Sorry for the catchy phrase/title.
I find TIOBE a lot of fun, largely because we usually can say that
it’s a pretty bad way to measure anything. With per-monthly huge
changes in the “interest” - I mean, these are not really realistic
now are they?
But … all the criticism aside, I think that TIOBE, plotted over
the longer range, narrowed a bit, +/- 2 percent or so, actually
should be somewhat close to the “real” data, whatever that is.
In this context, probably people being interested in the given
language, and possibly also using that language (primarily, though
of course people can use lots of different languages at the same
time, like combine C and python or C++ and ruby).
Here is the link to TIOBE:
Snapshot February 2017, just the relevant ones, that is the
“scripting” family of programming languages:
5 Python 4.043%
6 PHP 3.072%
10 Perl 2.171%
11 Ruby 2.153%
There are also some other sites; google rank chart, well, the
Also not ideal for my search terms, due to some terms being unrelated
to programming, but I think the overall trend may be somewhat
The latter chart also has a somewhat similar trend, with python
slowly but steadily. Ruby being about constant, and perl losing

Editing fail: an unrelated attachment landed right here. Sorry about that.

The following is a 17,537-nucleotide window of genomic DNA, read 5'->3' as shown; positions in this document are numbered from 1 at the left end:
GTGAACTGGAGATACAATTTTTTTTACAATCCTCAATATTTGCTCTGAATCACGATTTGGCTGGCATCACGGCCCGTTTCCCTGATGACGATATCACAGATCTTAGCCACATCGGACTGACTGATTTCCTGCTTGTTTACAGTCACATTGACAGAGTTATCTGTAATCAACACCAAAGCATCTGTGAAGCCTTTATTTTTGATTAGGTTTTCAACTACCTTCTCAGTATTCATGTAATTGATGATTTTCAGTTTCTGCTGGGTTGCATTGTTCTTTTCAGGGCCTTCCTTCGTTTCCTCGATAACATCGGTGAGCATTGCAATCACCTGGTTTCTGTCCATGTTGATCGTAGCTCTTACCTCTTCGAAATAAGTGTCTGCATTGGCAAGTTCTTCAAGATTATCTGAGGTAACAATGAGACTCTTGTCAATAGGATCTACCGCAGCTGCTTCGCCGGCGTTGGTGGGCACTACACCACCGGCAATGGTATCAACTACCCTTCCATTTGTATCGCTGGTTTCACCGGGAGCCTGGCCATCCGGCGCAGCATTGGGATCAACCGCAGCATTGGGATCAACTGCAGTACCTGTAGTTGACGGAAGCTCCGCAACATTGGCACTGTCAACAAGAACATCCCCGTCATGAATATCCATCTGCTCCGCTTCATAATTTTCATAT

a tiny bit - in about the last 6 months or so.
So I think that, from within the “scripting” families, perhaps
we can learn a bit what python does better. I do not know
python reallyso I have no real idea. One difference may be the
docs, python probably has better ones, but I don’t think that
this can be the only explanation.
Anyway, there is another reason why I mention the above.
I think that the “scripting” programming languages fill just about
the same niche. Someone else wrote this on his blog some years ago
and I agree. While there are many individual differences, I think
that in the long run, the family of scripting languages up there,
is very, very similar. We can also include lua and R. And actually,
I kind of did that - just summing up the above.
That way we reach about … 16% or so. Hmmmm.
Can this be a fair and accurate distribution or estimate?
Java alone at TIOBE sits at 16.676% so I think we can assume that
there must be a whole army of Java hackers right?
I mean, 16% is not bad at all. Perhaps we could also count swift
and nim to it, partially, even though they are not quite scripting
languages; but at the least nim has a “scripty” touch and swift
also has a semi-scripty touch. Also crystal - it has a ruby-like
syntax though it is compiled. Elixir too.
But even then… we can reach here… 20% or so?
Are the “scripting” languages so bad or are the compiled languages
just so much more prevalent and dominating?
It would be kind of nice to compare the trend, say, in 3 years and
see whether anything has changed. Or at the least I find it
interesting, no idea if anyone else does find this interesting.